The following are some potential causes of the cognitive issues, according to the researchers:
- sporadic low oxygen
- high blood carbon dioxide levels
- changes in the brain’s blood flow
- fragmented sleep
They stated that sleep apnea is a disorder that could be harmful.
Sleep apnea and dementia
The chance of developing dementia, including Alzheimer’s disease, may be considerably raised by sleep apnea. An assessment of research from 2022 found that it does not appear to raise the likelihood of acquiring vascular dementia.
Unfortunately, dementia can also cause sleep disruptions, according to Merrill. “Sleep disturbances increase dementia risk,” she said. As a result, your memory may eventually deteriorate to the point of dementia, which will make it harder for you to sleep. In this way, disturbed sleep can contribute to a downward spiral, making it even more crucial to recognize and address sleep problems during early and midlife adult development. Dementia affects sleep in several different ways, Merrill continued. “Dementia is a neurodegenerative illness, which means that brain cells begin to malfunction and die as time passes.
The brain’s sleep centres begin to malfunction when a person loses brain cells, making it harder for us to communicate with our bodies to stay asleep. Sleep is frequently broken up or even inverted, keeping patients awake all night before they fall asleep for the most of the day.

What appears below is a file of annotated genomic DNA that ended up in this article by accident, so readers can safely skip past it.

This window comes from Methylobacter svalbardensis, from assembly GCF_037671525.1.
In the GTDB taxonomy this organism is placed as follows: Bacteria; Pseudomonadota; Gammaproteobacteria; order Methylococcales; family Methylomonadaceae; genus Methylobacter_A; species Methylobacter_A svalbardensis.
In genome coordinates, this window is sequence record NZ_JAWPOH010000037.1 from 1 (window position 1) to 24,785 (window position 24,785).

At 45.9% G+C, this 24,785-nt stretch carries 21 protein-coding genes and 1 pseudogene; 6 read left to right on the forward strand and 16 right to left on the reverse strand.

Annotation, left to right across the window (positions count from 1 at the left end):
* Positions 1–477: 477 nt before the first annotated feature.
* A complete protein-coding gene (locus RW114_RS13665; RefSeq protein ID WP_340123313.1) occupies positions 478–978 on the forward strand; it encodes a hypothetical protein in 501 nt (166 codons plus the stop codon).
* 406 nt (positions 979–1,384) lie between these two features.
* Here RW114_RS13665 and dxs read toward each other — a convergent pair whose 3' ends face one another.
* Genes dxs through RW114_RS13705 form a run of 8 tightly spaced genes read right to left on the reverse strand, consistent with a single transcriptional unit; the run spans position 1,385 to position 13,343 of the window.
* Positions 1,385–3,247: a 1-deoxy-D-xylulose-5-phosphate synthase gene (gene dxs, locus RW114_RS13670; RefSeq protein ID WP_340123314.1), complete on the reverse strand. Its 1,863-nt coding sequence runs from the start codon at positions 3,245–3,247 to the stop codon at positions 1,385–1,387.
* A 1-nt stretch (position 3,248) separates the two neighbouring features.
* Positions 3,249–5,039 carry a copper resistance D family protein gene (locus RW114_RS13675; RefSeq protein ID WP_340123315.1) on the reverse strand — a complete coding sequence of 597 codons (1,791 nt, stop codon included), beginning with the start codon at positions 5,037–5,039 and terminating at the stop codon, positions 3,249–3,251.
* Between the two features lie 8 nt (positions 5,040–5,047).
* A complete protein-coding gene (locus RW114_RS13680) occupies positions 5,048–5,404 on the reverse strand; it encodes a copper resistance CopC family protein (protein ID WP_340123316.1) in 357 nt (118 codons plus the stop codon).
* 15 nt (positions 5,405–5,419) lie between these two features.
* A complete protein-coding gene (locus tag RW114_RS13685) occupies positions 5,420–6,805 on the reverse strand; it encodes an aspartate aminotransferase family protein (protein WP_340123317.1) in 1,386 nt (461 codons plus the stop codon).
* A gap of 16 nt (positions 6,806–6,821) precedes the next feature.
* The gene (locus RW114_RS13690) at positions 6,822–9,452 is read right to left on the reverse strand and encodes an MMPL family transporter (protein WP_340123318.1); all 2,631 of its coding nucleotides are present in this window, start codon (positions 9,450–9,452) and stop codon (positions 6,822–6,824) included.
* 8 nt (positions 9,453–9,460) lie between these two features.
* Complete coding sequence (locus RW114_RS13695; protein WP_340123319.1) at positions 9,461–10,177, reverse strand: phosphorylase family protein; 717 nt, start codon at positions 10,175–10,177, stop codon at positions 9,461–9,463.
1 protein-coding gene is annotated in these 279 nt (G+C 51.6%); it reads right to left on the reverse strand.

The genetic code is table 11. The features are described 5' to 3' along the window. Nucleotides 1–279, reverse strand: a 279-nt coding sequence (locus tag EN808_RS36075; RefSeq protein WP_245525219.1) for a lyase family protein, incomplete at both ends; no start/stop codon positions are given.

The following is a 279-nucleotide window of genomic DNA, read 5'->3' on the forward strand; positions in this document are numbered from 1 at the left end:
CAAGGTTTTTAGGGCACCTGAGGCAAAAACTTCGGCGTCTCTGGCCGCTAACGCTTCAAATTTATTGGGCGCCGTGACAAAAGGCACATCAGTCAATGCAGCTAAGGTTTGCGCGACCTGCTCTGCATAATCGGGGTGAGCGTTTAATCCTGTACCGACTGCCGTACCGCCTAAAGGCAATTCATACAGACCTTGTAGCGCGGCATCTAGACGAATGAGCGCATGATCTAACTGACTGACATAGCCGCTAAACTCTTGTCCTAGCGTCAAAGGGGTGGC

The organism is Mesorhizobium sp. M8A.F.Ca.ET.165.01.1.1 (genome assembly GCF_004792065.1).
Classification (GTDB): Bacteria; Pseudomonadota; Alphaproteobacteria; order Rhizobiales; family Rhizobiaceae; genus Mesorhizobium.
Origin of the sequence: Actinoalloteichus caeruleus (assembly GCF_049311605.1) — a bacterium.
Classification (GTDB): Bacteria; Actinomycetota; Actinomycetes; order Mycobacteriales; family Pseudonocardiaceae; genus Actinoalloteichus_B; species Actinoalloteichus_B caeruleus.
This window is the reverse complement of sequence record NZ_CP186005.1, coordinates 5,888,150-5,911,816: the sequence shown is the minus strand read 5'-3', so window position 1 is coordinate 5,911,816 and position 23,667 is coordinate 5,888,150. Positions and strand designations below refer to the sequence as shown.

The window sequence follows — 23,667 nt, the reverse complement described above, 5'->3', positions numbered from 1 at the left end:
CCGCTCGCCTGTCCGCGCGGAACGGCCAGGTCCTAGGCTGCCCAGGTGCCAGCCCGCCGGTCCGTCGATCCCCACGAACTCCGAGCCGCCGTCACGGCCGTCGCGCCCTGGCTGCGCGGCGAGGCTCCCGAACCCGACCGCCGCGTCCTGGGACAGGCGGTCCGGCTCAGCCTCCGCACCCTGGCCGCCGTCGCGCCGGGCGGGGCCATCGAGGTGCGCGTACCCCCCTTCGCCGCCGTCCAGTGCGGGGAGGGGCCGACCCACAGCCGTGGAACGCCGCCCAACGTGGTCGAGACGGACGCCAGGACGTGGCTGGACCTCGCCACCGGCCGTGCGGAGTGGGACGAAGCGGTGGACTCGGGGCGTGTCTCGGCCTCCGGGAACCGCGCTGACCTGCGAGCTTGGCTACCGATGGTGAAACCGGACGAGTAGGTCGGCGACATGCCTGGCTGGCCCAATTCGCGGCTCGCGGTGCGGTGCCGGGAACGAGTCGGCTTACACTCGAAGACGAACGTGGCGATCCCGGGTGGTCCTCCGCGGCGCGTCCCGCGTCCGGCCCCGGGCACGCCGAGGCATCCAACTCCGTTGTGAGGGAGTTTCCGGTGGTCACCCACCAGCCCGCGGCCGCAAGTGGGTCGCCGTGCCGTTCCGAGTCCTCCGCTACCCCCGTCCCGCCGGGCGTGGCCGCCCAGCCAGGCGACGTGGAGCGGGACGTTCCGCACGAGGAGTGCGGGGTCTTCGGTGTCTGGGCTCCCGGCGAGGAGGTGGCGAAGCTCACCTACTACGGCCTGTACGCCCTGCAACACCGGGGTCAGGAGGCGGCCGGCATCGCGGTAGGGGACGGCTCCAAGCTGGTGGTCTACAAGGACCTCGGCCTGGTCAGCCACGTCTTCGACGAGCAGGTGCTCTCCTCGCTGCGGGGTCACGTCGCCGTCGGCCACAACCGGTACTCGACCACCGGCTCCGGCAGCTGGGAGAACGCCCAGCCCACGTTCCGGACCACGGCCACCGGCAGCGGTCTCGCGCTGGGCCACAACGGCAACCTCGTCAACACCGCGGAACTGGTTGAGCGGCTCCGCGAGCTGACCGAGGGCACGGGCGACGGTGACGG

Merrill stated, “Ideally, sleep will be optimised years before the potential onset of dementia.” “With better sleep, we may be able to postpone the age at which dementia first manifests itself. To increase a person’s healthy life span as much as feasible, sleep quality should be improved.
The CDC recommends that those aged 61 to 64 receive seven to nine hours of sleep per night, while those aged 65 and over should aim for seven to eight hours.
Causes of OSA and cognitive damage
“Craniofacial and physiological particularities can be a risk factor for OSA — having a short chin, large tonsils, a large tongue, etc.,” said neuroscientist Dr. Nadia Gosselin from the University of Montreal in Canada, who was not involved in the study.
According to her, “these peculiarities increase a person’s risk of upper-airway obstruction during sleep.”
Although it is unclear how OSA causes cognitive loss, several of its fundamental characteristics, such as sleep disruption, intermittent hypoxemia, neuroinflammation, and oxidative stress, may be to blame.
According to Dr. Gosselin, OSA stops sleep from playing its part in memory consolidation, brain plasticity, and the elimination of cerebral metabolic waste by continuously fragmenting sleep.
She stated that systemic inflammation and blood-brain barrier disruption resulting in neuronal death are two more potential causes.
According to one study, the hippocampus and the entorhinal cortex, two areas of the brain that degrade quickly in Alzheimer’s disease, have higher levels of oxidative stress and inflammation.
How to treat sleep apnea
The good news is that OSA can frequently be treated by making small lifestyle adjustments, such eating better, working out more, and decreasing weight, she continued.
Through a range of therapy techniques, doctors can also assist patients in controlling OSA.
The CPAP machine, which uses continuous positive airway pressure to keep the airway open while you sleep, is the OSA technology that is used the most frequently. People with central sleep apnea may also be given medication, CPAP machines, or other breathing aids.
Other OSA therapies include oral mandibular advancement devices or dental appliances that prevent the tongue from obstructing the throat. Additionally, there are neurostimulation implants for OSA, and surgery can occasionally be beneficial.